Twilight of the Floating Idol: On Anthony Galluzzo’s “Against the Vortex”: a review of Against the Vortex: “Zardoz” and Degrowth Utopias in the Seventies and Today by Anthony Galluzzo ( Jordan S. Carroll, December 8, 2023, LA Review of Books)

As Galluzzo persuasively argues, Zardoz allegorizes the Malthusian panics of the late 1960s and ’70s. Paul R. Ehrlich’s 1968 bestseller The Population Bomb suggested that looming environmental catastrophe demanded the intervention of experts who could figure out ways to force people in poorer nations to adopt stringent birth control measures. The Immortals in Zardoz embody this vision of ecological balance achieved through totalitarian technocratic intervention. Indeed, Galluzzo observes that the Immortals live in what turns out to be a grounded interplanetary vessel, a literalization of Buckminster Fuller’s Spaceship Earth. The Immortals’ sustainable world is an enclosed system in which everything is monitored and controlled by an advanced computer.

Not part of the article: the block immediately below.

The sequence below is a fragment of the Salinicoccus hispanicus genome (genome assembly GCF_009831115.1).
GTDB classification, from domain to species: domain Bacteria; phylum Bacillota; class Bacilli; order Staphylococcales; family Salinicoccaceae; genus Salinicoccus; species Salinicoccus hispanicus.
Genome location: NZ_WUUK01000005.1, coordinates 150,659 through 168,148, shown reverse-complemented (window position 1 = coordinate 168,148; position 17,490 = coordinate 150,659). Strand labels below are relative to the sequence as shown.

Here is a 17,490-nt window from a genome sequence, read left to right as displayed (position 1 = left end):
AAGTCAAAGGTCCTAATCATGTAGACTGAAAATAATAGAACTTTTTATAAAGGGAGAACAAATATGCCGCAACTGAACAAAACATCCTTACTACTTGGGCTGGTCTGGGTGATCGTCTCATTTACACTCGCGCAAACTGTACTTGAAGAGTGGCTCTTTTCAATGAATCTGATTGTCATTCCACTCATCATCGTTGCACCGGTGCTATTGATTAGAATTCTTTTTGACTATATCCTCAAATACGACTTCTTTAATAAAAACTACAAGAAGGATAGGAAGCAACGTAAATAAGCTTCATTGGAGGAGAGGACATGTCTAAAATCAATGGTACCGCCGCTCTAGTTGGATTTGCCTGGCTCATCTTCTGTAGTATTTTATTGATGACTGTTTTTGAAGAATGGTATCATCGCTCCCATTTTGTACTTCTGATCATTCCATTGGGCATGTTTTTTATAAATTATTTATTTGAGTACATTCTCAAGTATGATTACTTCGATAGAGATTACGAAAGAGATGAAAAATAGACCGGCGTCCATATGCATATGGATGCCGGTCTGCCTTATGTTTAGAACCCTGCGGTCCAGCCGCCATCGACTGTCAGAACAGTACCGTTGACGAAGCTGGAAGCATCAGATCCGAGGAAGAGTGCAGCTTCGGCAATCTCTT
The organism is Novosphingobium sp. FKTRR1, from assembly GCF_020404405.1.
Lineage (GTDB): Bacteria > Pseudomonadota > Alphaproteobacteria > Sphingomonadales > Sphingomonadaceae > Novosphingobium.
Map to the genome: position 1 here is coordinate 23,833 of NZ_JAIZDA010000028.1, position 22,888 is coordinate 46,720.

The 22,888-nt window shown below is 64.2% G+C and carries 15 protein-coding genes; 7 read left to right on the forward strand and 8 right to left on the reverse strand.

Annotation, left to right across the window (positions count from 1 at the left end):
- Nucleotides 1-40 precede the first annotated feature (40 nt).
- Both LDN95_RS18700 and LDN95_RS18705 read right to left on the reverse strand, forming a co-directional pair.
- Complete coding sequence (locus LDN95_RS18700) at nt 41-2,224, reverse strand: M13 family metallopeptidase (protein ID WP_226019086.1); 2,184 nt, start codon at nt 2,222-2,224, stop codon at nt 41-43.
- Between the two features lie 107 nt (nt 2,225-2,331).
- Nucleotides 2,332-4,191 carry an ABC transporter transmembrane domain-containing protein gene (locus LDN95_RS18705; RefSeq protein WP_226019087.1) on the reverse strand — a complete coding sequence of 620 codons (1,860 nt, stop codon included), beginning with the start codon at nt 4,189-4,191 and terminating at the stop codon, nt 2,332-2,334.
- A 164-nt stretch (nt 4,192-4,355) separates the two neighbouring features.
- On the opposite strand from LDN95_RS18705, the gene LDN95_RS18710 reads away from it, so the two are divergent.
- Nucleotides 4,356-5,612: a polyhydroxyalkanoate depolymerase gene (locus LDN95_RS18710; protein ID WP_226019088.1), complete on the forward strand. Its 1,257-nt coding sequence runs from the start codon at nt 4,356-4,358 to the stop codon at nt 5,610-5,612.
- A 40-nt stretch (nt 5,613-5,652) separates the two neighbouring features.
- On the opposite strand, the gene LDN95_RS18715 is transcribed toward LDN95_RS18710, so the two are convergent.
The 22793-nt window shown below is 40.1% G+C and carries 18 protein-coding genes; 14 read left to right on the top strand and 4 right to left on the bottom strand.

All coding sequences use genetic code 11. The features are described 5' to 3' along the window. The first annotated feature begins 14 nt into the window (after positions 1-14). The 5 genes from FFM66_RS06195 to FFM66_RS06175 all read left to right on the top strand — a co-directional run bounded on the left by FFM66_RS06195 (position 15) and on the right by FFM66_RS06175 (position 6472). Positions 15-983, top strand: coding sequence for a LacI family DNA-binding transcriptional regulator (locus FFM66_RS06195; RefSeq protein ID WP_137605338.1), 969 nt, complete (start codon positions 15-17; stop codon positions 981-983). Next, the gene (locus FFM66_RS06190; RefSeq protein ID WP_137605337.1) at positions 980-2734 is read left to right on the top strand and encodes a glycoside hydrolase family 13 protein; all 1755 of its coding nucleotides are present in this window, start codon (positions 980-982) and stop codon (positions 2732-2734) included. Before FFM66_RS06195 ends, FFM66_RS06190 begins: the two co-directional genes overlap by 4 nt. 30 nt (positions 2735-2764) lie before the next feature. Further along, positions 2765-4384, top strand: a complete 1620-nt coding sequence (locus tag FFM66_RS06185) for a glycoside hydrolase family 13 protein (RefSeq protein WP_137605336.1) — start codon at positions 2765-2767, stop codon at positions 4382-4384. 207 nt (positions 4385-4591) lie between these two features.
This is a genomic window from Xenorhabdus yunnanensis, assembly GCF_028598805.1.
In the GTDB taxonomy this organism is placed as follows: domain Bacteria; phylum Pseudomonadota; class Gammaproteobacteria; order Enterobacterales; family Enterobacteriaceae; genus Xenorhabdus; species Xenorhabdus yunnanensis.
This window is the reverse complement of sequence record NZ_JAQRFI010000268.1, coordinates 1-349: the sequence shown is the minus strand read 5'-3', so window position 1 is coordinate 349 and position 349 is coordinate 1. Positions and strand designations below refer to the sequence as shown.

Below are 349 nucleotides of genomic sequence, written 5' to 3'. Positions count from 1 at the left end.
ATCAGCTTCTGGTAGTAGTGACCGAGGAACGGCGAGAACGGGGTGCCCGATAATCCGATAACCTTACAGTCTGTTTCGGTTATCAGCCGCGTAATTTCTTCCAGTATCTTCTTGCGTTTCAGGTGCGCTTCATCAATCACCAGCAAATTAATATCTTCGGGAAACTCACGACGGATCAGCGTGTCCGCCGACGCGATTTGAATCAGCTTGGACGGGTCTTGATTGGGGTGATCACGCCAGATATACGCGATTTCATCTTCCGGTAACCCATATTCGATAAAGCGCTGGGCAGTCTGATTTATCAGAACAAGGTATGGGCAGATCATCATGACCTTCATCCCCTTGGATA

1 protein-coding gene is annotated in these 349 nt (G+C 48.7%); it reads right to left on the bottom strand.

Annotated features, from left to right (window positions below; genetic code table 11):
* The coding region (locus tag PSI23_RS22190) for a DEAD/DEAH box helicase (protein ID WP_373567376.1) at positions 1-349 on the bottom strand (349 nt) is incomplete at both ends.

This “hippie modernist” utopia depends on the violent exclusion and exploitation of the rest of the human population. Here Galluzzo draws a connection to the ecofascism of Garrett Hardin, who argued that well-provisioned First World nations should ride out the coming ecological collapse by hardening their borders against refugees, allowing the rest of the planet to die. This is precisely what the Immortals have done. For their part, the Brutals represent what Ehrlich would term a “death rate solution” to the issue of excess birth rates. The Immortals have invented a false religion to convince the Brutals to do their bidding: one of them pilots a giant floating head called Zardoz that booms, “The gun is good! The penis is evil!” before showering the Brutals with small arms to exterminate the planet’s surplus population.

Wealth never peaks.